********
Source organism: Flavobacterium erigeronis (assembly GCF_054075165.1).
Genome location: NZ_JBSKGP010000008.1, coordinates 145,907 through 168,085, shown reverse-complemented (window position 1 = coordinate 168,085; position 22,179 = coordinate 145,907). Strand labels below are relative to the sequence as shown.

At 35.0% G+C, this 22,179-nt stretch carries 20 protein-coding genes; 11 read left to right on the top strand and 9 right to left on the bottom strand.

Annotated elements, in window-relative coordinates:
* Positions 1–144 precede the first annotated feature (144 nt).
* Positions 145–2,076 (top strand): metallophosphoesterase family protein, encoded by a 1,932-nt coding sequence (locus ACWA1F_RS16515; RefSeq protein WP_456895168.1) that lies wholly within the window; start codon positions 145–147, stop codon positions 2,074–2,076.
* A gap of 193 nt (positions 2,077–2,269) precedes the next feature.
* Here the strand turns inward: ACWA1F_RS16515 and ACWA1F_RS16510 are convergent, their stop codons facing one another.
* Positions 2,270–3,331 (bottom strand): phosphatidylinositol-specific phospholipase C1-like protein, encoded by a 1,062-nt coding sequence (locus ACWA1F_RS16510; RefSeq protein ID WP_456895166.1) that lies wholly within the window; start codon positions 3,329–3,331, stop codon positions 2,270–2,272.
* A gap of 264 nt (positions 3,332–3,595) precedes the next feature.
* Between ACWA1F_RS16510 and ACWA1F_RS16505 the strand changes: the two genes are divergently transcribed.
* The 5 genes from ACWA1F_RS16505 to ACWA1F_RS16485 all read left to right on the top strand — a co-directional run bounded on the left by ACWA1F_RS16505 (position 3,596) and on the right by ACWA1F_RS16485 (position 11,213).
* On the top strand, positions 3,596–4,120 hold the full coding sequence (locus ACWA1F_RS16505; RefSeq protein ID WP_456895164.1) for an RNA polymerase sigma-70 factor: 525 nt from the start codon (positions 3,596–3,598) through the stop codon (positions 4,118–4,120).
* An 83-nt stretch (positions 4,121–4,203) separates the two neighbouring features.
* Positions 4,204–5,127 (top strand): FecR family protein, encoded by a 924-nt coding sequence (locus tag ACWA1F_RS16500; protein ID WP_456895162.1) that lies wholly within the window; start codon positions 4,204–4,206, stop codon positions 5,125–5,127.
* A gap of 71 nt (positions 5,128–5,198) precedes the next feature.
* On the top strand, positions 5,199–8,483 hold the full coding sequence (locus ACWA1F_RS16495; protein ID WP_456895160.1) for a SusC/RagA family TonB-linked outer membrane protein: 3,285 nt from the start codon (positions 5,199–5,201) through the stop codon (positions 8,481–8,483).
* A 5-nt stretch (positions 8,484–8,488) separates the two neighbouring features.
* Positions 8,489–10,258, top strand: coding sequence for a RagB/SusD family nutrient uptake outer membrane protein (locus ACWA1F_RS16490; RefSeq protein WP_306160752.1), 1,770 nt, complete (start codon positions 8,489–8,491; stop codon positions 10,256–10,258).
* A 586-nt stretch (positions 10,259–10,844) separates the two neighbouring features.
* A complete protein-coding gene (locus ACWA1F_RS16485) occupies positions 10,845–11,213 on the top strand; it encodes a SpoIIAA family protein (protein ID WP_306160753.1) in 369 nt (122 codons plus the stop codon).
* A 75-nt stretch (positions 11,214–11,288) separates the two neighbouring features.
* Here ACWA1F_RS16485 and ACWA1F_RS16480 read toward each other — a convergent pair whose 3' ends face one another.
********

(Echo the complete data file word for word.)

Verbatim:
Source organism: Flavobacterium erigeronis (assembly GCF_054075165.1).
Genome location: NZ_JBSKGP010000008.1, coordinates 145,907 through 168,085, shown reverse-complemented (window position 1 = coordinate 168,085; position 22,179 = coordinate 145,907). Strand labels below are relative to the sequence as shown.

At 35.0% G+C, this 22,179-nt stretch carries 20 protein-coding genes; 11 read left to right on the top strand and 9 right to left on the bottom strand.

Annotated elements, in window-relative coordinates:
* Positions 1–144 precede the first annotated feature (144 nt).
* Positions 145–2,076 (top strand): metallophosphoesterase family protein, encoded by a 1,932-nt coding sequence (locus ACWA1F_RS16515; RefSeq protein WP_456895168.1) that lies wholly within the window; start codon positions 145–147, stop codon positions 2,074–2,076.
* A gap of 193 nt (positions 2,077–2,269) precedes the next feature.
* Here the strand turns inward: ACWA1F_RS16515 and ACWA1F_RS16510 are convergent, their stop codons facing one another.
* Positions 2,270–3,331 (bottom strand): phosphatidylinositol-specific phospholipase C1-like protein, encoded by a 1,062-nt coding sequence (locus ACWA1F_RS16510; RefSeq protein ID WP_456895166.1) that lies wholly within the window; start codon positions 3,329–3,331, stop codon positions 2,270–2,272.
* A gap of 264 nt (positions 3,332–3,595) precedes the next feature.
* Between ACWA1F_RS16510 and ACWA1F_RS16505 the strand changes: the two genes are divergently transcribed.
* The 5 genes from ACWA1F_RS16505 to ACWA1F_RS16485 all read left to right on the top strand — a co-directional run bounded on the left by ACWA1F_RS16505 (position 3,596) and on the right by ACWA1F_RS16485 (position 11,213).
* On the top strand, positions 3,596–4,120 hold the full coding sequence (locus ACWA1F_RS16505; RefSeq protein ID WP_456895164.1) for an RNA polymerase sigma-70 factor: 525 nt from the start codon (positions 3,596–3,598) through the stop codon (positions 4,118–4,120).
* An 83-nt stretch (positions 4,121–4,203) separates the two neighbouring features.
* Positions 4,204–5,127 (top strand): FecR family protein, encoded by a 924-nt coding sequence (locus tag ACWA1F_RS16500; protein ID WP_456895162.1) that lies wholly within the window; start codon positions 4,204–4,206, stop codon positions 5,125–5,127.
* A gap of 71 nt (positions 5,128–5,198) precedes the next feature.
* On the top strand, positions 5,199–8,483 hold the full coding sequence (locus ACWA1F_RS16495; protein ID WP_456895160.1) for a SusC/RagA family TonB-linked outer membrane protein: 3,285 nt from the start codon (positions 5,199–5,201) through the stop codon (positions 8,481–8,483).
* A 5-nt stretch (positions 8,484–8,488) separates the two neighbouring features.
* Positions 8,489–10,258, top strand: coding sequence for a RagB/SusD family nutrient uptake outer membrane protein (locus ACWA1F_RS16490; RefSeq protein WP_306160752.1), 1,770 nt, complete (start codon positions 8,489–8,491; stop codon positions 10,256–10,258).
* A 586-nt stretch (positions 10,259–10,844) separates the two neighbouring features.
* A complete protein-coding gene (locus ACWA1F_RS16485) occupies positions 10,845–11,213 on the top strand; it encodes a SpoIIAA family protein (protein ID WP_306160753.1) in 369 nt (122 codons plus the stop codon).
* A 75-nt stretch (positions 11,214–11,288) separates the two neighbouring features.
* Here ACWA1F_RS16485 and ACWA1F_RS16480 read toward each other — a convergent pair whose 3' ends face one another.